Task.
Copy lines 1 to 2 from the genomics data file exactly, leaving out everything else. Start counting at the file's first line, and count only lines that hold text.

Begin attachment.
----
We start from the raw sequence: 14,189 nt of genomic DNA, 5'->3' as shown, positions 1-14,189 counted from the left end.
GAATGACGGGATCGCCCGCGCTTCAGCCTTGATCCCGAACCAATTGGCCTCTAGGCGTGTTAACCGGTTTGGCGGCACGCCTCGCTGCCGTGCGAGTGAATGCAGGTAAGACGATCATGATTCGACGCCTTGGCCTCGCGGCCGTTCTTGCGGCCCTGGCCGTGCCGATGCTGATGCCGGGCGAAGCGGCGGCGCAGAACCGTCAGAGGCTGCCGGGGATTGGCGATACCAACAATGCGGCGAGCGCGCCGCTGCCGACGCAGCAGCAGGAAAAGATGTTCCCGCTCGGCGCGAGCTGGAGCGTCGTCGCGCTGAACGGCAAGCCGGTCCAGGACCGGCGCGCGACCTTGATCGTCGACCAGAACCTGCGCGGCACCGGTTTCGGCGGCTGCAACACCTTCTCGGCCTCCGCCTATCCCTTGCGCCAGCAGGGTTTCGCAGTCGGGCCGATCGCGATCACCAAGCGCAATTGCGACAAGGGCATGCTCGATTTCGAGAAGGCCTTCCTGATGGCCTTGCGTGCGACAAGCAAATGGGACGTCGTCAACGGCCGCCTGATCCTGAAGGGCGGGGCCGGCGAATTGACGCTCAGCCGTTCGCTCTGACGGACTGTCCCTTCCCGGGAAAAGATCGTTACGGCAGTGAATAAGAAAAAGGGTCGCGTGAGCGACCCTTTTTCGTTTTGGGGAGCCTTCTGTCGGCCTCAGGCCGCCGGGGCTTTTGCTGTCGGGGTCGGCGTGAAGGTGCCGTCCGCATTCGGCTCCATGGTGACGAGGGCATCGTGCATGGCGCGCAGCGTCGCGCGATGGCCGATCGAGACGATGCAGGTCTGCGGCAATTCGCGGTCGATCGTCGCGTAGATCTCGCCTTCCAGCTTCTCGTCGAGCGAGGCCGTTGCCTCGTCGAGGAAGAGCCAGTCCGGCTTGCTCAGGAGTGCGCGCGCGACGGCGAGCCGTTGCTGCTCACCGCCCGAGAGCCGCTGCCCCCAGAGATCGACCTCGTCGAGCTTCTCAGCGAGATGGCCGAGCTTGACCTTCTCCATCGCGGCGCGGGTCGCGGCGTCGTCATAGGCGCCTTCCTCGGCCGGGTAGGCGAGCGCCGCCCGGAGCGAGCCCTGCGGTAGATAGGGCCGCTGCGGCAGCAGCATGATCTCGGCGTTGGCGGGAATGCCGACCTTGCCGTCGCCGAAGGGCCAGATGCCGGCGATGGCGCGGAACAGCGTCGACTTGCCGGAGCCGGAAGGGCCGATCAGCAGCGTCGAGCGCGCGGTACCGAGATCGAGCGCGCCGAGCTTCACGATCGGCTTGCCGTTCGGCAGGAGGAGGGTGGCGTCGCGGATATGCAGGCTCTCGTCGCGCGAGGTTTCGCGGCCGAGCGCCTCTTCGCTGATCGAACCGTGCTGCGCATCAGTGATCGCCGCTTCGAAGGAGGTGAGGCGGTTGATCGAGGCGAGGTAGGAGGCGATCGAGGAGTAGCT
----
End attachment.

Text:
We start from the raw sequence: 14,189 nt of genomic DNA, 5'->3' as shown, positions 1-14,189 counted from the left end.
GAATGACGGGATCGCCCGCGCTTCAGCCTTGATCCCGAACCAATTGGCCTCTAGGCGTGTTAACCGGTTTGGCGGCACGCCTCGCTGCCGTGCGAGTGAATGCAGGTAAGACGATCATGATTCGACGCCTTGGCCTCGCGGCCGTTCTTGCGGCCCTGGCCGTGCCGATGCTGATGCCGGGCGAAGCGGCGGCGCAGAACCGTCAGAGGCTGCCGGGGATTGGCGATACCAACAATGCGGCGAGCGCGCCGCTGCCGACGCAGCAGCAGGAAAAGATGTTCCCGCTCGGCGCGAGCTGGAGCGTCGTCGCGCTGAACGGCAAGCCGGTCCAGGACCGGCGCGCGACCTTGATCGTCGACCAGAACCTGCGCGGCACCGGTTTCGGCGGCTGCAACACCTTCTCGGCCTCCGCCTATCCCTTGCGCCAGCAGGGTTTCGCAGTCGGGCCGATCGCGATCACCAAGCGCAATTGCGACAAGGGCATGCTCGATTTCGAGAAGGCCTTCCTGATGGCCTTGCGTGCGACAAGCAAATGGGACGTCGTCAACGGCCGCCTGATCCTGAAGGGCGGGGCCGGCGAATTGACGCTCAGCCGTTCGCTCTGACGGACTGTCCCTTCCCGGGAAAAGATCGTTACGGCAGTGAATAAGAAAAAGGGTCGCGTGAGCGACCCTTTTTCGTTTTGGGGAGCCTTCTGTCGGCCTCAGGCCGCCGGGGCTTTTGCTGTCGGGGTCGGCGTGAAGGTGCCGTCCGCATTCGGCTCCATGGTGACGAGGGCATCGTGCATGGCGCGCAGCGTCGCGCGATGGCCGATCGAGACGATGCAGGTCTGCGGCAATTCGCGGTCGATCGTCGCGTAGATCTCGCCTTCCAGCTTCTCGTCGAGCGAGGCCGTTGCCTCGTCGAGGAAGAGCCAGTCCGGCTTGCTCAGGAGTGCGCGCGCGACGGCGAGCCGTTGCTGCTCACCGCCCGAGAGCCGCTGCCCCCAGAGATCGACCTCGTCGAGCTTCTCAGCGAGATGGCCGAGCTTGACCTTCTCCATCGCGGCGCGGGTCGCGGCGTCGTCATAGGCGCCTTCCTCGGCCGGGTAGGCGAGCGCCGCCCGGAGCGAGCCCTGCGGTAGATAGGGCCGCTGCGGCAGCAGCATGATCTCGGCGTTGGCGGGAATGCCGACCTTGCCGTCGCCGAAGGGCCAGATGCCGGCGATGGCGCGGAACAGCGTCGACTTGCCGGAGCCGGAAGGGCCGATCAGCAGCGTCGAGCGCGCGGTACCGAGATCGAGCGCGCCGAGCTTCACGATCGGCTTGCCGTTCGGCAGGAGGAGGGTGGCGTCGCGGATATGCAGGCTCTCGTCGCGCGAGGTTTCGCGGCCGAGCGCCTCTTCGCTGATCGAACCGTGCTGCGCATCAGTGATCGCCGCTTCGAAGGAGGTGAGGCGGTTGATCGAGGCGAGGTAGGAGGCGATCGAGGAGTAGCT